The section holds a person guilty who promotes or attempts to promote discord and animosity between different regional, caste, religion, or racial communities, and such acts must disturb or must be likely to disturb the public tranquillity. Further, any sort of movement, exercise, activity, or drill perpetuating the use of force or violence against any of the groups aforementioned shall also fall in the ambit of Section 153A. Further, sorts out any activity, development, penetrate or other comparative movement expecting that the members in such action might utilize or be prepared to utilize criminal force or violence or knowing it to be likely that the members in such action will utilize or be prepared to utilize criminal force or violence, or takes an interest in such action planning to utilize or be prepared to utilize criminal force or violence or knowing it to be likely that the members in such action will utilize or be prepared to utilize criminal force or violence, against any religious, racial, language or territorial gathering or caste or community and such action for any reason at all causes or is probably going to cause dread or alert or a sentiment instability among individuals from such religious, racial, language or provincial gathering or caste or community, shall be held liable.
Section 153B was inserted in the year of 1972, to contain the rise in the communal and caste tensions emerging in the country which did not just create disharmony amongst the different communities but also affected the national integrity of the nation. The section holds any person who:
- Publishes an imputation that a particular community by reasons of the following or being a member of a particular religion, racial, regional or language group cannot bear true and complete allegiance to the integrity of the nation;
- Asserts and propagates that a certain group for the reasons aforementioned is bereaved of their rights as a citizen of India;
- If any of the aforementioned actions if perpetuates the creation of discontent and disharmony amongst the community or class of persons and causes to give rise to ill will and animosity;
shall be punished with three years imprisonment or fine or with both. Further, if any of the aforementioned actions be committed in any place of worship or in any assembly engaged in the performance of religious worship then such person shall be punished with five years imprisonment and fine.
Section 159 of IPC describes affray. Section 159 of the Indian Penal Code provides that if two or more persons are fighting in a public place to disturb the public peace, they will be said to commit the offence of affray. The essentials of this section are:
- Fight between two or more persons;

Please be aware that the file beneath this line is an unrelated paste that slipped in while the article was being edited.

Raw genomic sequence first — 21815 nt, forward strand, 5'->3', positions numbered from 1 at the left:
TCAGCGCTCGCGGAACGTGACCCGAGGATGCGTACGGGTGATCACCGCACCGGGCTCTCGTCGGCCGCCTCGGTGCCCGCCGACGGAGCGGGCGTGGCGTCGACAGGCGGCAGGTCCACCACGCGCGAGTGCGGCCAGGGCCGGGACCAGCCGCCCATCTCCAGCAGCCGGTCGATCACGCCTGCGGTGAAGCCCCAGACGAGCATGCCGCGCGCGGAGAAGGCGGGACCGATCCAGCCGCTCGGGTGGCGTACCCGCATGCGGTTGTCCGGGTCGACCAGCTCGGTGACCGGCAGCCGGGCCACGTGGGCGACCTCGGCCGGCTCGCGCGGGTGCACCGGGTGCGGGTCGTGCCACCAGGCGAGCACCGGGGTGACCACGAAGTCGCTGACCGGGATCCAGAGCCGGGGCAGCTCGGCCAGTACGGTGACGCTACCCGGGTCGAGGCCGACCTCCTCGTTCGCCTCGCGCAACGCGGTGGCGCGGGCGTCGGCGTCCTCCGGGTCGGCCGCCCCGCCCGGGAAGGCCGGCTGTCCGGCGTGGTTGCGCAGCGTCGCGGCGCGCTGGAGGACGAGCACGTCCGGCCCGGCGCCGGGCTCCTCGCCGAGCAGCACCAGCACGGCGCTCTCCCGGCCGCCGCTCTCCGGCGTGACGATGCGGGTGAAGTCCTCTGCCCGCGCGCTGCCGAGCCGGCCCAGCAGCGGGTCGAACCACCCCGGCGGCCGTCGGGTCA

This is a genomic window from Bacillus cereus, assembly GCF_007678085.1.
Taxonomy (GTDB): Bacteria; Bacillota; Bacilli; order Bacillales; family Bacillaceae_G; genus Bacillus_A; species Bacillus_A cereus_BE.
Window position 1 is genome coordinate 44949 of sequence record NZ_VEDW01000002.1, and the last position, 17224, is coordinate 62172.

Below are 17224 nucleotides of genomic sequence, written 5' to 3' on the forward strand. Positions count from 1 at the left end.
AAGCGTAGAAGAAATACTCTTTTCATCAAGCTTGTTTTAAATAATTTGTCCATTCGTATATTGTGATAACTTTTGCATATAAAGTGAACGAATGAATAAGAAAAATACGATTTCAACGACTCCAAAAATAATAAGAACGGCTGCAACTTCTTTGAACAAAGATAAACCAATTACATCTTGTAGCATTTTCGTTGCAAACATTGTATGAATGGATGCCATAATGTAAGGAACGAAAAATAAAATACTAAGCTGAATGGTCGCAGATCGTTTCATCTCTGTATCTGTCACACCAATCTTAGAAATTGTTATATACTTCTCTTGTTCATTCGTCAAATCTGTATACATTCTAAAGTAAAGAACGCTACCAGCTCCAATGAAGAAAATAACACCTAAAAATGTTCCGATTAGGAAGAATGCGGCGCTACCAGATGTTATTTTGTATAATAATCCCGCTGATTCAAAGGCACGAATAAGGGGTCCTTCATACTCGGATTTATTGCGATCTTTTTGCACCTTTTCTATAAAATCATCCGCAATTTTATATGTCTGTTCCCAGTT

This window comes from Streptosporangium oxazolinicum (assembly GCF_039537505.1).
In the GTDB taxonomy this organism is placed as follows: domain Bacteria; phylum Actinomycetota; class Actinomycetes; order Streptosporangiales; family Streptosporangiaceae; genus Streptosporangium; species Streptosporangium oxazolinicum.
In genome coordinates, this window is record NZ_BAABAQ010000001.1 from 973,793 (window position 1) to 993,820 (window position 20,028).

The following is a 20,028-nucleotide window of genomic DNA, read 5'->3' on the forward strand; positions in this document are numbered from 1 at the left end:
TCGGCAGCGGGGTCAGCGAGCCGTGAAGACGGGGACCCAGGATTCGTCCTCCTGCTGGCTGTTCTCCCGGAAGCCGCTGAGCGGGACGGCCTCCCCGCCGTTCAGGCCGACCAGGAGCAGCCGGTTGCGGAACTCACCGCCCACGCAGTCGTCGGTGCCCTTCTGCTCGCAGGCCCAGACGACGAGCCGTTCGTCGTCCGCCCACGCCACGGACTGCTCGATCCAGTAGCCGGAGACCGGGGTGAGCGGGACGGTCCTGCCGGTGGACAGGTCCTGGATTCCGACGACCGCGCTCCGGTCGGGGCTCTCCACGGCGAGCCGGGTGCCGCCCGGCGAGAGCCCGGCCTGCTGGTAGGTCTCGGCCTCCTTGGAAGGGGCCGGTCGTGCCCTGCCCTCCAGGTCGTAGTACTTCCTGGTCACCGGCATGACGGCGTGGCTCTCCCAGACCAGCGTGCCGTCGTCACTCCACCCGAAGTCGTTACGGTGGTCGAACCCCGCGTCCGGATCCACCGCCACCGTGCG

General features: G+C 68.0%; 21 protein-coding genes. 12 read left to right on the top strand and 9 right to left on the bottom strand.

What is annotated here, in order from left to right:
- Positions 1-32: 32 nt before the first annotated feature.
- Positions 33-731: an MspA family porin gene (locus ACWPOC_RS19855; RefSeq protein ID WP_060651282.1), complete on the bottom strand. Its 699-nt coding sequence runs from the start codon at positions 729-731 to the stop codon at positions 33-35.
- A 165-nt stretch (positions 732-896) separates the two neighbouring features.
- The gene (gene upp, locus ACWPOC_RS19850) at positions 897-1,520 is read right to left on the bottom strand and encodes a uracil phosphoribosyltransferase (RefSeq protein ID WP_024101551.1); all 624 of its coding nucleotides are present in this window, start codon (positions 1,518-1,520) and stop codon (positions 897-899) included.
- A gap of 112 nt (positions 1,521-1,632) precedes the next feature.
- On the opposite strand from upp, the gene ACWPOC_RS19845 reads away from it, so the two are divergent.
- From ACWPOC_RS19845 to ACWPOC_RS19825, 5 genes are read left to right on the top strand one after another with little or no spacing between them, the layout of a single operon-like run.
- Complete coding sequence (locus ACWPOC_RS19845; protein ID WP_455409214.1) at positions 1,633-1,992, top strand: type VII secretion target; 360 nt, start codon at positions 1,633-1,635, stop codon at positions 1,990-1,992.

- Fighting in a public place; and
Disturbance of the public peace in consequence thereof.
In the case of C Subbarayudh v. State of Andhra Pradesh, it was held that to constitute affray there must be a fight and it is not fought when one party is aggressive and the other is passive. Thus there must be retaliation from both sides as they both need to participate in the struggle. If a person disturbs the public peace by attacking another person in a public place and the other person does not retaliate it will not attract the offence of affray under Section 159 of the Indian Penal Code.
Section 160 deals with the punishment for Affray. The punishment may extend to one month or fine which may extend up to rupees 100 or both.
The Indian Penal Code has indeed taken some stern steps to restrict public disturbances. Public disturbances not only create restrictions in the normal working of the society but also hampers societal development. For a society to progress there is a need for peace and fewer distractions. Further such unruly behaviour doesn’t have a positive impact on society. Such behaviour not only instils fear among people but also prevents them from standing against such behaviour. The police authorities do take necessary steps to restrict such behaviour but responsibility also lies on people to discourage such civil unrest. Civil unrest like these also results in the destruction of public property which in turn affects the public. However, with stricter norms and more awareness among the people offences like these can be prevented and ultimately leading to a peaceful society.
 State of Maharashtra v. Joseph Mingel Koli; (1997) 2 Crimes 228 (Bom).
 Allauddin Mian Sharif Mian v. State of Bihar; (1989) Cr LJ 1466 : AIR 1989 SC 1456.
 Emperor v. Ahmed Hasham;  35 Bom LR 240.
 State of Orissa v. RC Chowala; AIR 1966 Orissa 192.
 Bilal Ahmed Kaloo v. State of Andhra Pradesh; (1997) 7 Supreme Today 127.
 Criminal Law (Amendment) Act 1972, s 2.
 (1996) Cri LJ 1472 (AP).